Friday Coffee Break

halloween

Every Friday at Nothing in Biology Makes Sense! our contributors pass around links to new scientific results, or science-y news, or videos of adorable wildlife, that they’re most likely to bring up while waiting in line for a latte.

Get in the mood for Halloween with 13 horrifying ways to die … if you are an insect. (From Sarah)

“Scared of insects, spiders, or other leggy arthropods? It could be worse. You could be one of them.”

Feeling guilty about taking your coffee break? Don’t! Taking a break is good for your brain. (From Sarah)

“Research on naps, meditation, nature walks and the habits of exceptional artists and athletes reveals how mental breaks increase productivity, replenish attention, solidify memories and encourage creativity”

Instructors at the Catalina Island Marine Institute found one BIG fish! (From CJ)

“A snorkeler off the coast of California found more than she bargained for on the ocean floor Sunday, when she saw the large eyes of an 18-foot fish staring back at her.”

zombie apocalypse might not be so bad for the rest of the animal kingdom.  (From Jeremy)

“National Wildlife Federation naturalist David Mizejewski explains how nature would deal with a zombie outbreak: brutally, and without quarter.”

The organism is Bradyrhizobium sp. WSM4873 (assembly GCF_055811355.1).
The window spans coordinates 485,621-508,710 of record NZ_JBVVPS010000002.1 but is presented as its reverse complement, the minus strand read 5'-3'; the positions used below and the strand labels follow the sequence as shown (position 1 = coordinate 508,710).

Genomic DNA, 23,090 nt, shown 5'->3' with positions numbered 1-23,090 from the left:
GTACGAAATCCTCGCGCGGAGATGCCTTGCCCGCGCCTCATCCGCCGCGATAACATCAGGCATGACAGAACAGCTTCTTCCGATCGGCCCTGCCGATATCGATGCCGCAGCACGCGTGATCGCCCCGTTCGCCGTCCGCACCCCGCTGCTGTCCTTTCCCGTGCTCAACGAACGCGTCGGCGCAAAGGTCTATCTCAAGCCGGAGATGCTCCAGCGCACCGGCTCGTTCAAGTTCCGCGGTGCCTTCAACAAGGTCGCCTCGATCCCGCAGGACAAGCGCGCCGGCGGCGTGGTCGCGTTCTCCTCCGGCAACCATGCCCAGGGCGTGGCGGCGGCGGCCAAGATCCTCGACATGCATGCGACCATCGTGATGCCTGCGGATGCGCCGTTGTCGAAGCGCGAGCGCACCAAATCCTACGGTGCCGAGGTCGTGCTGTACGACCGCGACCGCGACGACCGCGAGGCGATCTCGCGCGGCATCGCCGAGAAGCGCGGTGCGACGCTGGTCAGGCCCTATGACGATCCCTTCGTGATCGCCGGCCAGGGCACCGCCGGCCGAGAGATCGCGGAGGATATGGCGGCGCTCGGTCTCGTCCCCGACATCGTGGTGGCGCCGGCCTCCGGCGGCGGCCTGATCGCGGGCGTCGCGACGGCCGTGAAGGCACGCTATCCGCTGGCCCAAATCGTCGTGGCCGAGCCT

A recent study suggests that when you are in love, everything really does taste sweeter. (From Amy)

“Not only do we correlate the word love with sweetness, but thinking about romance might make us perceive the things we eat and drink as sweeter, too.”

Still hungry for more science?  Check out The Science Studio. (From Amy)

“Welcome to Science Studio – the best multimedia on the web. This year we’re focusing on audio and video pieces – all the best sciencey stuff that filled your ears and eyes this past year.”

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Two years!

Two years ago today, Nothing in Biology Makes Sense! launched with a welcome from me and a post about coevolutionary medicine from CJ. Since then, we’ve written about everything from mammoth extinction events to diet fads, from the rationality of science denialism to the selective effects of agriculture—and we’ve had a lot of fun doing it.

So what’s ahead for this fine blog? Well, the National Network for Child Care “Ages and Stages” resource has this to say about two-year-old science blogs children:

Two-year-olds like to be independent! Favorite words are “Mine” and “No” and “I do it!” Emotions take on a roller coaster-like quality as 2-year-olds can go from excitement to anger to laughter within a few moments. A great deal of time is spent exploring, pushing, pulling, filling, dumping, and touching.

Here’s hoping our “terrible twos” are full of lots more exploring, and possibly also dumping. Also, we would like to apologize in advance if the Twitter feed gets a bit cranky when we run out of juice.